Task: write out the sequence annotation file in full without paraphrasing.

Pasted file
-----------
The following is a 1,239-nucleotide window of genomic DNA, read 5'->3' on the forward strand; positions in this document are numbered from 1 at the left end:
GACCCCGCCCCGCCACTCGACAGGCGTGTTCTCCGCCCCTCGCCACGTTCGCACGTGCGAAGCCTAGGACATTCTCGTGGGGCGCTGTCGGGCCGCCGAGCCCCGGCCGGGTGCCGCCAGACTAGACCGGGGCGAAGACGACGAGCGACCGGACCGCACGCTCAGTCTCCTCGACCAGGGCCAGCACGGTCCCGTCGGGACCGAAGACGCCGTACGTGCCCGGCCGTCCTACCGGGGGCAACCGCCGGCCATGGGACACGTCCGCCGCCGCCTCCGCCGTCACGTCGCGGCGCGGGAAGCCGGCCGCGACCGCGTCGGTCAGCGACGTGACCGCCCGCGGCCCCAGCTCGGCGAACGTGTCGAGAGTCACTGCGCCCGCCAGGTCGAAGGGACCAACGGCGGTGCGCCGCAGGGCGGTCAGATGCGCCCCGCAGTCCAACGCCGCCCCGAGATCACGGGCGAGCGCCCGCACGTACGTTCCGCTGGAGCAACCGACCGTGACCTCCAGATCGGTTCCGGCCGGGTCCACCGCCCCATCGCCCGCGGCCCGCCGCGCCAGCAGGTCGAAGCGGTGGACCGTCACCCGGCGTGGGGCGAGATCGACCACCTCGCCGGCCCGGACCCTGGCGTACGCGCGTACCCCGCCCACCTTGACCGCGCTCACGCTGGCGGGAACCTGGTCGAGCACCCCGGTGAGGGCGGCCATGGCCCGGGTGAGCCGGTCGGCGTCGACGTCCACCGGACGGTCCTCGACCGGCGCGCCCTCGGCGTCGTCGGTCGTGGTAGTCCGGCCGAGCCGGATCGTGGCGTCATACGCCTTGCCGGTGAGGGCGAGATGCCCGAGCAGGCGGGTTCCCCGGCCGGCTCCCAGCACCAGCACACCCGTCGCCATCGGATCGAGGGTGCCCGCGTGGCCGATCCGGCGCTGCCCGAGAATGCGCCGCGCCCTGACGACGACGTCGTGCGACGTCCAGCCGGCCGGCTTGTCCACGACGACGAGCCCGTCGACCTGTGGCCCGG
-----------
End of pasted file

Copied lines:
The following is a 1,239-nucleotide window of genomic DNA, read 5'->3' on the forward strand; positions in this document are numbered from 1 at the left end:
GACCCCGCCCCGCCACTCGACAGGCGTGTTCTCCGCCCCTCGCCACGTTCGCACGTGCGAAGCCTAGGACATTCTCGTGGGGCGCTGTCGGGCCGCCGAGCCCCGGCCGGGTGCCGCCAGACTAGACCGGGGCGAAGACGACGAGCGACCGGACCGCACGCTCAGTCTCCTCGACCAGGGCCAGCACGGTCCCGTCGGGACCGAAGACGCCGTACGTGCCCGGCCGTCCTACCGGGGGCAACCGCCGGCCATGGGACACGTCCGCCGCCGCCTCCGCCGTCACGTCGCGGCGCGGGAAGCCGGCCGCGACCGCGTCGGTCAGCGACGTGACCGCCCGCGGCCCCAGCTCGGCGAACGTGTCGAGAGTCACTGCGCCCGCCAGGTCGAAGGGACCAACGGCGGTGCGCCGCAGGGCGGTCAGATGCGCCCCGCAGTCCAACGCCGCCCCGAGATCACGGGCGAGCGCCCGCACGTACGTTCCGCTGGAGCAACCGACCGTGACCTCCAGATCGGTTCCGGCCGGGTCCACCGCCCCATCGCCCGCGGCCCGCCGCGCCAGCAGGTCGAAGCGGTGGACCGTCACCCGGCGTGGGGCGAGATCGACCACCTCGCCGGCCCGGACCCTGGCGTACGCGCGTACCCCGCCCACCTTGACCGCGCTCACGCTGGCGGGAACCTGGTCGAGCACCCCGGTGAGGGCGGCCATGGCCCGGGTGAGCCGGTCGGCGTCGACGTCCACCGGACGGTCCTCGACCGGCGCGCCCTCGGCGTCGTCGGTCGTGGTAGTCCGGCCGAGCCGGATCGTGGCGTCATACGCCTTGCCGGTGAGGGCGAGATGCCCGAGCAGGCGGGTTCCCCGGCCGGCTCCCAGCACCAGCACACCCGTCGCCATCGGATCGAGGGTGCCCGCGTGGCCGATCCGGCGCTGCCCGAGAATGCGCCGCGCCCTGACGACGACGTCGTGCGACGTCCAGCCGGCCGGCTTGTCCACGACGACGAGCCCGTCGACCTGTGGCCCGG